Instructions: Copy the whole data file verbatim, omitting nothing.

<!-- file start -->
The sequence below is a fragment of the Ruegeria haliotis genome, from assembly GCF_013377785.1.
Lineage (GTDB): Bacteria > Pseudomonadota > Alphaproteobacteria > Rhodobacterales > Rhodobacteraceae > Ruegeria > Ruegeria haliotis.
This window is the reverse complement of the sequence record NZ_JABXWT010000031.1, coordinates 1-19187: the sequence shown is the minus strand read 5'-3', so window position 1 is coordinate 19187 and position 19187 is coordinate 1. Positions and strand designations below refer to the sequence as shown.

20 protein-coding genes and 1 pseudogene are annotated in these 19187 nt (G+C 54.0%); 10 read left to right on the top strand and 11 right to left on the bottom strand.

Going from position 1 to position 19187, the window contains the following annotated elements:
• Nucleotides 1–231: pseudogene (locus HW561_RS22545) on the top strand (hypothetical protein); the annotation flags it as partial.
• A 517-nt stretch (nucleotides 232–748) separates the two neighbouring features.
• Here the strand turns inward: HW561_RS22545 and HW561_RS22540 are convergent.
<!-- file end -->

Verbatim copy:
The sequence below is a fragment of the Ruegeria haliotis genome, from assembly GCF_013377785.1.
Lineage (GTDB): Bacteria > Pseudomonadota > Alphaproteobacteria > Rhodobacterales > Rhodobacteraceae > Ruegeria > Ruegeria haliotis.
This window is the reverse complement of the sequence record NZ_JABXWT010000031.1, coordinates 1-19187: the sequence shown is the minus strand read 5'-3', so window position 1 is coordinate 19187 and position 19187 is coordinate 1. Positions and strand designations below refer to the sequence as shown.

20 protein-coding genes and 1 pseudogene are annotated in these 19187 nt (G+C 54.0%); 10 read left to right on the top strand and 11 right to left on the bottom strand.

Going from position 1 to position 19187, the window contains the following annotated elements:
• Nucleotides 1–231: pseudogene (locus HW561_RS22545) on the top strand (hypothetical protein); the annotation flags it as partial.
• A 517-nt stretch (nucleotides 232–748) separates the two neighbouring features.
• Here the strand turns inward: HW561_RS22545 and HW561_RS22540 are convergent.